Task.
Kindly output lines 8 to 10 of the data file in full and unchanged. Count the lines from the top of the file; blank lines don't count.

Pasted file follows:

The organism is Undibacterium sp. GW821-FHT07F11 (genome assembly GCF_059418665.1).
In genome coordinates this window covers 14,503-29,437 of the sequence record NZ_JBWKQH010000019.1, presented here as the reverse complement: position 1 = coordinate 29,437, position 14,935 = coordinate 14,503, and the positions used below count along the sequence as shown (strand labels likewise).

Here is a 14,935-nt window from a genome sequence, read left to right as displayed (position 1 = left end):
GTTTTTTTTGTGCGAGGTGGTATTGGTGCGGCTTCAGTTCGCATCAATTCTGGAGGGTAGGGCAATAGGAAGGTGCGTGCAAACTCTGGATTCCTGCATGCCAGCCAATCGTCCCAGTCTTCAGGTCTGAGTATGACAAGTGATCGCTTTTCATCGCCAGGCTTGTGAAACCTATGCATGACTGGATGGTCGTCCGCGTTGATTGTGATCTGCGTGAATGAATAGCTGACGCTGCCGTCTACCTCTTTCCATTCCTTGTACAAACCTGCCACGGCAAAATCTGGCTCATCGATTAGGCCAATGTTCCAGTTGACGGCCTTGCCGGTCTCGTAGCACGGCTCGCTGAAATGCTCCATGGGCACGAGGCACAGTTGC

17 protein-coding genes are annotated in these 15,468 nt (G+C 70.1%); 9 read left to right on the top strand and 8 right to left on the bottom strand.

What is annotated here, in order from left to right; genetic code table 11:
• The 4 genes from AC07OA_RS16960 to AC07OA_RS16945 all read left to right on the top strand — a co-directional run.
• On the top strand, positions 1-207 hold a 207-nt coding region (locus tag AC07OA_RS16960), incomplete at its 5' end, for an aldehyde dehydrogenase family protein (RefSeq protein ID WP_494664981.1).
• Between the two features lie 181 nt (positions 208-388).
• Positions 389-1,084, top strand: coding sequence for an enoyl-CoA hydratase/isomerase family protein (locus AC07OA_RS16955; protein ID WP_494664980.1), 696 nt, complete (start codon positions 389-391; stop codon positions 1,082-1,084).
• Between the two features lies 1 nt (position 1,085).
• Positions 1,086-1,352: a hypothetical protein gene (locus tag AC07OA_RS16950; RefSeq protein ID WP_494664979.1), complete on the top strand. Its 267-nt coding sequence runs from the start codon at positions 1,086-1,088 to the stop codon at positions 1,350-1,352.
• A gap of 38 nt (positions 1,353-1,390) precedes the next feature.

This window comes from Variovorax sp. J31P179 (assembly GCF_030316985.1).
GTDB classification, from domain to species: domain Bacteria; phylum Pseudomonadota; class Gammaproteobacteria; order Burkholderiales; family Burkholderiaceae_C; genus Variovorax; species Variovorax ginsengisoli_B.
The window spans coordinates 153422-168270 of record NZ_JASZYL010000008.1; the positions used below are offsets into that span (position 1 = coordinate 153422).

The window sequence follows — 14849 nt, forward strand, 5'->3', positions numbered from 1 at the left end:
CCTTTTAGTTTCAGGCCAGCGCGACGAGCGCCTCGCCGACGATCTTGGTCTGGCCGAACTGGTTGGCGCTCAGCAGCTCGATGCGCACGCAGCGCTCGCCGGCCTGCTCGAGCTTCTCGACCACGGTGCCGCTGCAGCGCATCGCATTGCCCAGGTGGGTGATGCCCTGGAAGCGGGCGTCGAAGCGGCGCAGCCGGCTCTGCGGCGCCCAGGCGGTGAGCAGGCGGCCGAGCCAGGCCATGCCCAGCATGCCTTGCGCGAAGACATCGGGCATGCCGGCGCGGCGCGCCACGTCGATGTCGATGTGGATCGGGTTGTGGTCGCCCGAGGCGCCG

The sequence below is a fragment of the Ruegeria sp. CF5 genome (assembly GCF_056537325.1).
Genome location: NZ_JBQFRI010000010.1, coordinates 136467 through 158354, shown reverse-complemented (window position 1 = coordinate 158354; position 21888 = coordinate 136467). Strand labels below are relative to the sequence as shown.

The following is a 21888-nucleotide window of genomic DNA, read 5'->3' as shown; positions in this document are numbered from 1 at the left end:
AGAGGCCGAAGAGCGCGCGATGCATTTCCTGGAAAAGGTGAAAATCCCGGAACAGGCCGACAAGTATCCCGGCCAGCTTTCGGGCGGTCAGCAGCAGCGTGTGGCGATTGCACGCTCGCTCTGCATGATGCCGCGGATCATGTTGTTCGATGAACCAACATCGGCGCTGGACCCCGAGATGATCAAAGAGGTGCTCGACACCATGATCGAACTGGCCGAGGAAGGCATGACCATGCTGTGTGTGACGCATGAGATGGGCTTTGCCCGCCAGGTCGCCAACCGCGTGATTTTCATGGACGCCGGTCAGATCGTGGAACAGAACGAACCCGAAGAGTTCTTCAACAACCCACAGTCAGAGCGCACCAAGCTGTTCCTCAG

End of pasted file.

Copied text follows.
• On the top strand, positions 1-207 hold a 207-nt coding region (locus tag AC07OA_RS16960), incomplete at its 5' end, for an aldehyde dehydrogenase family protein (RefSeq protein ID WP_494664981.1).
• Between the two features lie 181 nt (positions 208-388).
• Positions 389-1,084, top strand: coding sequence for an enoyl-CoA hydratase/isomerase family protein (locus AC07OA_RS16955; protein ID WP_494664980.1), 696 nt, complete (start codon positions 389-391; stop codon positions 1,082-1,084).